Lots of retailers talk about their beef being “hung” or “aged” for a certain period but what does this mean and does it make a difference to the quality of the beef or steak? We have a look at this is some detail in the post.
The short answer is: yes, it does make a difference.
But it has to be done properly and as with most things in this world you cannot turn a poor piece of beef into something very good by hanging.
In simple terms “hanging” or “ageing” beef is the process of letting the beef mature after slaughter to improve both the meat’s tenderness and flavour. And, yes, it does indeed make a significant difference to quality.
Let’s be precise about ageing, there are two ways: dry-ageing and and wet-ageing. Dry-ageing is the proper and traditional method which we’ll focus on in this blog post. On the other hand, we have wet-ageing which we’ll briefly discuss then dismiss.
Wet-ageing is a technique first used in the 1960’s. After slaughter the beef is vacuum sealed and aged in refrigerated conditions. Yes, the beef is ageing but it has no contact with the air so no drying effect; and, it therefore loses no moisture. The loss of moisture is integral to the traditional ageing technique but is of course costly. Because beef can lose up to 20% of its weight through traditional dry ageing. Consequently, wet-ageing can be the method chosen by some retailers because it allows them to claim “aged” but with no weight loss. This results in cheap “aged” beef but of inferior quality.
So, dry-ageing is the traditional process, practiced for hundreds of years and turns top quality beef into something exceptional.
In the dry-ageing process, after slaughter the beef is hung in airy cool conditions (1-4 degrees C) for normally 21 – 28 days. The beef is hung in quarters because the weight of the beef itself helps in the process of tenderising the meat. By hanging in cool airy conditions the meat slowly but steadily loses moisture, this will be around 15% typically. This makes meat firmer and intensifies the savoury flavour. Also, there is a subtle colour change in the meat, often a good way to see if the beef has been hung as advertised, with the beef changing from a red to more of a purple.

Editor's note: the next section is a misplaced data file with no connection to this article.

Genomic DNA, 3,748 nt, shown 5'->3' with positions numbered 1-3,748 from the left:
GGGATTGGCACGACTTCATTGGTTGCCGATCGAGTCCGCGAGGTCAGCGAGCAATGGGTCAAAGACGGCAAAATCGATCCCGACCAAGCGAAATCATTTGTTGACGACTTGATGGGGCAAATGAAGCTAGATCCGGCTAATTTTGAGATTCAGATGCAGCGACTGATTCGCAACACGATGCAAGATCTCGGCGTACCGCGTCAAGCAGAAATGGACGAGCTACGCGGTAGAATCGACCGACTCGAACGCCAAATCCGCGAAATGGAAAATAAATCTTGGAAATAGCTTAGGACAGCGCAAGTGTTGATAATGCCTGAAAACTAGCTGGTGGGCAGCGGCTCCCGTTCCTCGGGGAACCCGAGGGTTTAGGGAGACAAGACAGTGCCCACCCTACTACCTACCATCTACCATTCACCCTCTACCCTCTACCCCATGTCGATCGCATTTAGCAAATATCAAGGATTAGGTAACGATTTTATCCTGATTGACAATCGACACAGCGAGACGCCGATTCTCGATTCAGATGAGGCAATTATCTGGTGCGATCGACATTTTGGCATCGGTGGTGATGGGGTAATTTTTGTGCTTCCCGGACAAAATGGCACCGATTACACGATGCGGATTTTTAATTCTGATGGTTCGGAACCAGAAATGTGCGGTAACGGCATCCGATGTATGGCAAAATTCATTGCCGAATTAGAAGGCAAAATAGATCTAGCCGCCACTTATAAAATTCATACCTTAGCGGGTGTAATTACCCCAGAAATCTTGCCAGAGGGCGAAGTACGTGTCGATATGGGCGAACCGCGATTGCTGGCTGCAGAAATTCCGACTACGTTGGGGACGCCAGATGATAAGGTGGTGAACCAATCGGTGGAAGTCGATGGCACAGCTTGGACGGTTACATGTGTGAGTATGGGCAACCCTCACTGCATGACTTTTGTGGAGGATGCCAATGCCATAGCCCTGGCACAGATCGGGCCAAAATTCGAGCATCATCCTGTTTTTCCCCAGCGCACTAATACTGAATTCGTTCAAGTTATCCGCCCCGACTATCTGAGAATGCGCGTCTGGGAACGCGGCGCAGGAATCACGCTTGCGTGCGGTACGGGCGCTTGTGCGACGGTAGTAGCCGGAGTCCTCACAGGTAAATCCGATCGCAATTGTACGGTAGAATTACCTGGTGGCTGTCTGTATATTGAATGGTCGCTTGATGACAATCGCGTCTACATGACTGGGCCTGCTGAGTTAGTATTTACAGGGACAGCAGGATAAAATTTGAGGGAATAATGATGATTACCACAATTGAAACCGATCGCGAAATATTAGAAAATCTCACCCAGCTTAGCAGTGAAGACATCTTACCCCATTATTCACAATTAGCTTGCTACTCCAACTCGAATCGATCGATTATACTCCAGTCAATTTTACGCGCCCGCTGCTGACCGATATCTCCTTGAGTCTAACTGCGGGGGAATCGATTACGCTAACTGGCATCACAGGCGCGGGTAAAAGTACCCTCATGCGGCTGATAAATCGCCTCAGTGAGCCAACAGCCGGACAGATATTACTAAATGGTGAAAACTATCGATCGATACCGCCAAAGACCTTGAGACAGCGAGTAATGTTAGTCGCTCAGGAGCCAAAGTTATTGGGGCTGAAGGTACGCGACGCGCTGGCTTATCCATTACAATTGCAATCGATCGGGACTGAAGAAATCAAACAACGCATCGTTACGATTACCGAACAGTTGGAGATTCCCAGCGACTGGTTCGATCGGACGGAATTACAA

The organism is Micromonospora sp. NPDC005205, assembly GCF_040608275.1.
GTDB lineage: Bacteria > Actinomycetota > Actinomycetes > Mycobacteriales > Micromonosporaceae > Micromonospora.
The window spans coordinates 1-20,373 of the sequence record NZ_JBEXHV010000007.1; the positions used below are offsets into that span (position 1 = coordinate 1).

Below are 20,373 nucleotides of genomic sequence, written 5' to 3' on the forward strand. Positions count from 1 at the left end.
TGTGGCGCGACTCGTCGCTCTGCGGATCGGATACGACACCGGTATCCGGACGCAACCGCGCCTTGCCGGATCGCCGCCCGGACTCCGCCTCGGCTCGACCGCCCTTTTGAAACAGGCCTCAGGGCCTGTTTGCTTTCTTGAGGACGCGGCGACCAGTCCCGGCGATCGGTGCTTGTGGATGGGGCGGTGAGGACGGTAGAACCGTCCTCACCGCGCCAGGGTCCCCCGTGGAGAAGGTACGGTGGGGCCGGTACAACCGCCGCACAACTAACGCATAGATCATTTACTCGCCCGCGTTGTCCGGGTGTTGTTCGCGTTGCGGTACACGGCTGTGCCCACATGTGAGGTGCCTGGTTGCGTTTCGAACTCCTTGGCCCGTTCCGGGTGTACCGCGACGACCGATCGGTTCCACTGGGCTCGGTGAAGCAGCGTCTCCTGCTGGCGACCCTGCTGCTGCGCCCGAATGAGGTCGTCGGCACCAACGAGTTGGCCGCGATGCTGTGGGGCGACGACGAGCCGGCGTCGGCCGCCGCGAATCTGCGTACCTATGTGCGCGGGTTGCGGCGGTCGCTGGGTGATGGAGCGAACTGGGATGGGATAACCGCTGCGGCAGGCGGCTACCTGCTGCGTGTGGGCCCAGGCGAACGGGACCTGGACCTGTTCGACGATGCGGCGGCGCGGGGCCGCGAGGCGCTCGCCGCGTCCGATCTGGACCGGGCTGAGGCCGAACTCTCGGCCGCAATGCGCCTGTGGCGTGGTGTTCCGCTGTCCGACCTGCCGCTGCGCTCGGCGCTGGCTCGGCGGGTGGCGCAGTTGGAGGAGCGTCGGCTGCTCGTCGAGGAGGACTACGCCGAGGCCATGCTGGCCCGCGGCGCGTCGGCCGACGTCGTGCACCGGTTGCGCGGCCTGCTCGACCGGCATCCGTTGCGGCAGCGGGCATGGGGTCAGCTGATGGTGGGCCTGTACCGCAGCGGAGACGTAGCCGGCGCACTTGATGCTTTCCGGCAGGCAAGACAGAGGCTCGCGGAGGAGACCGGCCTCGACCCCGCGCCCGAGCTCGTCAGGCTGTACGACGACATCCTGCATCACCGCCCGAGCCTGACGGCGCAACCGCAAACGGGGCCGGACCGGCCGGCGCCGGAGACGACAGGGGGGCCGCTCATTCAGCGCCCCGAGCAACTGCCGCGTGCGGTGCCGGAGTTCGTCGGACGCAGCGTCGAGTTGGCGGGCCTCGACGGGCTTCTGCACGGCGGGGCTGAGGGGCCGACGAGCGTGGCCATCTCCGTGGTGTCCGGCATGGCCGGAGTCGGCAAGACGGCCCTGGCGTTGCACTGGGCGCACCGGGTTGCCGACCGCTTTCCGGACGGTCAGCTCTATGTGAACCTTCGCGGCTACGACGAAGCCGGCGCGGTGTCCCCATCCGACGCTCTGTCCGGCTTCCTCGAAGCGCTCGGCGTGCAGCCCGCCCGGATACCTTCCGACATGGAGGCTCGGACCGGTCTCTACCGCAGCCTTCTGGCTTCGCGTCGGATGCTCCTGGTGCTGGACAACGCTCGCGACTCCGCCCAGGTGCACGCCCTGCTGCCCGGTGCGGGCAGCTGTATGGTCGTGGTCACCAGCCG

In the ageing process the meat is obviously starting to chemically breakdown. This process of breakdown vs the improvement in tenderness and flavour is explained by the calpain theory. In brief this theory goes… calpains, which are a type of protein, breakdown other proteins in muscle to enable new protein to be synthesized. In the ageing process they carry on their work but the second part of creating new protein stops, hence the tenderisation of the meat.
As said hanging is usually for a 21 – 28 days period. The longer it is hung so the beef improves but the weight loss increases which is a very expensive loss. On the flip side, farmers who farm intensively rearing cattle fast on industrial grain feeds and slaughtering young need to hang the beef for longer time to try to get their immature and weak tasting beef to have some flavour. So, a balancing act… cheap beef or exceptional beef.
The beef supplied by The Good Grub People is slow reared traditionally on grass and then dry-aged for 21 days.